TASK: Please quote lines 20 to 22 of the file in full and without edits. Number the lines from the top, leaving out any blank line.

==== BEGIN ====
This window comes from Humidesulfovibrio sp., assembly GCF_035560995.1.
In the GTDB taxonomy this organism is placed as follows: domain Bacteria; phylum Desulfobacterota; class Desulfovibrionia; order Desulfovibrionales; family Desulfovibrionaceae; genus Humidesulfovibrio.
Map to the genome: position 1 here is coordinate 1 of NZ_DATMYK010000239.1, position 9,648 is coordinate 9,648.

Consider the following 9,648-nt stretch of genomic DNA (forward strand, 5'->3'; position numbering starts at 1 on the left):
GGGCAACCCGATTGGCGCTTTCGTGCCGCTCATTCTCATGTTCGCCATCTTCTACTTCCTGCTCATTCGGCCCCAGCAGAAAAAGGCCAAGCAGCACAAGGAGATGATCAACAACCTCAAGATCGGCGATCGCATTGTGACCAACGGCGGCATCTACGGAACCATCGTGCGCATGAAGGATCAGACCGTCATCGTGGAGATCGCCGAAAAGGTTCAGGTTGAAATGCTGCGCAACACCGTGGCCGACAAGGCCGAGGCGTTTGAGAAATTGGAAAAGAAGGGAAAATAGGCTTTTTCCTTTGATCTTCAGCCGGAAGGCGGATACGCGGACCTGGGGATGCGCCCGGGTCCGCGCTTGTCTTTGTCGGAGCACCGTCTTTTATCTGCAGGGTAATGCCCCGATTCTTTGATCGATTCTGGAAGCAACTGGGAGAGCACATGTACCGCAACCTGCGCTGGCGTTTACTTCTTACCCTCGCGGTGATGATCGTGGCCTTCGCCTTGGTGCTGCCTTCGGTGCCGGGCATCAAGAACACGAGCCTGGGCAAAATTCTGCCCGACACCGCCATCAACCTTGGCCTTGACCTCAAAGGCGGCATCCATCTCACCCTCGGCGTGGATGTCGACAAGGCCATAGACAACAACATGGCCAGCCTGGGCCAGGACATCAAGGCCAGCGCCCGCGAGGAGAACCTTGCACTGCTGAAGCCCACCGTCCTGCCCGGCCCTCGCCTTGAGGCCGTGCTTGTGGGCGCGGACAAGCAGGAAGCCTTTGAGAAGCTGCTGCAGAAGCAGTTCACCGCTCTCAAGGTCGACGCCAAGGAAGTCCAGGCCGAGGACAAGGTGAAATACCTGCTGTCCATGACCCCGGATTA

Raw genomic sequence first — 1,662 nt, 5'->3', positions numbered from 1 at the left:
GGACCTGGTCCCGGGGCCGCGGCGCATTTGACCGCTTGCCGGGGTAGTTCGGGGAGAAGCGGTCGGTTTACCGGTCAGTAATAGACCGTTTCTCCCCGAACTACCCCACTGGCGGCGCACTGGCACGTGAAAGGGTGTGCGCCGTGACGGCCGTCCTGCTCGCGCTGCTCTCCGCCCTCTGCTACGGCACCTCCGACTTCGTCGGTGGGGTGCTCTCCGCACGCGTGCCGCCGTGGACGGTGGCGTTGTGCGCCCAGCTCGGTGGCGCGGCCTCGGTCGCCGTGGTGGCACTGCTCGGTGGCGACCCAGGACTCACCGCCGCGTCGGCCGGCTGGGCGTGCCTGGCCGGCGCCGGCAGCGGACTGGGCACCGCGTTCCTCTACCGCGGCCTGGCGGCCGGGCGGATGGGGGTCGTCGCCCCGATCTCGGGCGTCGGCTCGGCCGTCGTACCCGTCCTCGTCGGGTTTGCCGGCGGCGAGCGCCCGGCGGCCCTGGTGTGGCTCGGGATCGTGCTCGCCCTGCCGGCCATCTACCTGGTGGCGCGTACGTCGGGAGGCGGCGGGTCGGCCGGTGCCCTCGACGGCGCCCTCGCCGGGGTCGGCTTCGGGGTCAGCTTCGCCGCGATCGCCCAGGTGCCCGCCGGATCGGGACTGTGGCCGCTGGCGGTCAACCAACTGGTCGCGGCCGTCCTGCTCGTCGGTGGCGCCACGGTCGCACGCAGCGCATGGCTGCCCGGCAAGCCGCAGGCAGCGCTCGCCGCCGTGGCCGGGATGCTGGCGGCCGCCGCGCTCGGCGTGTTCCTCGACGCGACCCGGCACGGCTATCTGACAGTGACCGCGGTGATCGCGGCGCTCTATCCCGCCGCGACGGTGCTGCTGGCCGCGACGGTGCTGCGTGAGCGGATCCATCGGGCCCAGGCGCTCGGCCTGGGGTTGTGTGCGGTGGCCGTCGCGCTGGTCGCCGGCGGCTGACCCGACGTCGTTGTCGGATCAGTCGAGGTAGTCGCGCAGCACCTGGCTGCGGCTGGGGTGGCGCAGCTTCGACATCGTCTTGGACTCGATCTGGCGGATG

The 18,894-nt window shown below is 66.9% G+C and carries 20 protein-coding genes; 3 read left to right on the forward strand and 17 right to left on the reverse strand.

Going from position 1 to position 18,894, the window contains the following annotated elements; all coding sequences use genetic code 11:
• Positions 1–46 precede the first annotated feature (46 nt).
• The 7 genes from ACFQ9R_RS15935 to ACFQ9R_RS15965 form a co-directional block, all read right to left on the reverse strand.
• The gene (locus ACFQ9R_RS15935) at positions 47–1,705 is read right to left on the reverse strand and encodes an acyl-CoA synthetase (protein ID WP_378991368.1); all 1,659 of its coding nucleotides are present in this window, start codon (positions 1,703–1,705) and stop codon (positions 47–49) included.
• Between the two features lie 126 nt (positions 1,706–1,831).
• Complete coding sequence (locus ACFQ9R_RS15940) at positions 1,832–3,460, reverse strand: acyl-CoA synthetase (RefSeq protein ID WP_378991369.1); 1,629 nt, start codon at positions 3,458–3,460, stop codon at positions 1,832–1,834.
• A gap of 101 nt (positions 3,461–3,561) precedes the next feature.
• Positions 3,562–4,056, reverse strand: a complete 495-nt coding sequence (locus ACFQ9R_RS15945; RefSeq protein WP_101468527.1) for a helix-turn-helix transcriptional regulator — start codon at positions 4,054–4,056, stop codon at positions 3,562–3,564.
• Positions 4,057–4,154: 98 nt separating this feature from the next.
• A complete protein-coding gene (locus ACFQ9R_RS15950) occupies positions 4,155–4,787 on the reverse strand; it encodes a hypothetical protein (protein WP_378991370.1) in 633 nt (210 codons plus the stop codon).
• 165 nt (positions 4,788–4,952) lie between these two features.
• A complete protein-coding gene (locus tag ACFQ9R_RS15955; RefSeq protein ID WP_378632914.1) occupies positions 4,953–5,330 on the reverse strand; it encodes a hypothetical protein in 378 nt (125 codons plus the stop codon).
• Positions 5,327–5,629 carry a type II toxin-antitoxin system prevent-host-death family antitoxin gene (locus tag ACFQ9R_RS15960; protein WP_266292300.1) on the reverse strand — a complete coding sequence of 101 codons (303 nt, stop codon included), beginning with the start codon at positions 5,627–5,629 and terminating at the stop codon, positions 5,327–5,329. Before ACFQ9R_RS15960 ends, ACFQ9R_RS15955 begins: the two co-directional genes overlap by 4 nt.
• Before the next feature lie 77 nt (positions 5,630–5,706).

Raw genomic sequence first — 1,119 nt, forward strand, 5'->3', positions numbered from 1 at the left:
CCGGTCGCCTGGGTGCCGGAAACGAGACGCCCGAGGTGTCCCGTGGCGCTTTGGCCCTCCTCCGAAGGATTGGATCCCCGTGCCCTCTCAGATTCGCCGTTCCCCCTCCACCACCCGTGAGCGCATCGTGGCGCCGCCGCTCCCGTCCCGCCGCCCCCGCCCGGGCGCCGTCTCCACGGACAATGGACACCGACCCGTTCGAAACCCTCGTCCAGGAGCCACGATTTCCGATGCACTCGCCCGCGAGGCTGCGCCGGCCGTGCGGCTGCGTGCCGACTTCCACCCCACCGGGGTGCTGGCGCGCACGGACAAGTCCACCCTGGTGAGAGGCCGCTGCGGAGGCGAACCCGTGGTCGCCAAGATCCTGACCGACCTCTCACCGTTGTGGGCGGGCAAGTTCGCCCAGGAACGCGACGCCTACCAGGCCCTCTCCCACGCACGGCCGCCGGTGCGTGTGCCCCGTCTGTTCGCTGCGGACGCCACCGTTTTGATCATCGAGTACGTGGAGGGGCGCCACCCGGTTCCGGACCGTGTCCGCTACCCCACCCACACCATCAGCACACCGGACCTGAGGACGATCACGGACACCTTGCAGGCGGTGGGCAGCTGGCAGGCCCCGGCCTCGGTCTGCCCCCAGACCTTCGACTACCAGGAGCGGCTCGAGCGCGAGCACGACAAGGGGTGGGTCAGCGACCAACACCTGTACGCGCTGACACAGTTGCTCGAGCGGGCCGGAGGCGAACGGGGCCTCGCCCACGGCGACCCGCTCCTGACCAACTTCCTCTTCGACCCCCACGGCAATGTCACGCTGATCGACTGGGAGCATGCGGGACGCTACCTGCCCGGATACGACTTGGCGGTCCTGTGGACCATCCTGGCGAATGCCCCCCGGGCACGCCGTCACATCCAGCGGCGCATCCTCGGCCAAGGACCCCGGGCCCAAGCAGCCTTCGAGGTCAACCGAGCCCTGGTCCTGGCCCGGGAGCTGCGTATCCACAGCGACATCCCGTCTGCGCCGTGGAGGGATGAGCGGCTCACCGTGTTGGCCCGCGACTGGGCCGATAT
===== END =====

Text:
• A complete protein-coding gene (locus tag ACFQ9R_RS15955; RefSeq protein ID WP_378632914.1) occupies positions 4,953–5,330 on the reverse strand; it encodes a hypothetical protein in 378 nt (125 codons plus the stop codon).
• Positions 5,327–5,629 carry a type II toxin-antitoxin system prevent-host-death family antitoxin gene (locus tag ACFQ9R_RS15960; protein WP_266292300.1) on the reverse strand — a complete coding sequence of 101 codons (303 nt, stop codon included), beginning with the start codon at positions 5,627–5,629 and terminating at the stop codon, positions 5,327–5,329. Before ACFQ9R_RS15960 ends, ACFQ9R_RS15955 begins: the two co-directional genes overlap by 4 nt.
• Before the next feature lie 77 nt (positions 5,630–5,706).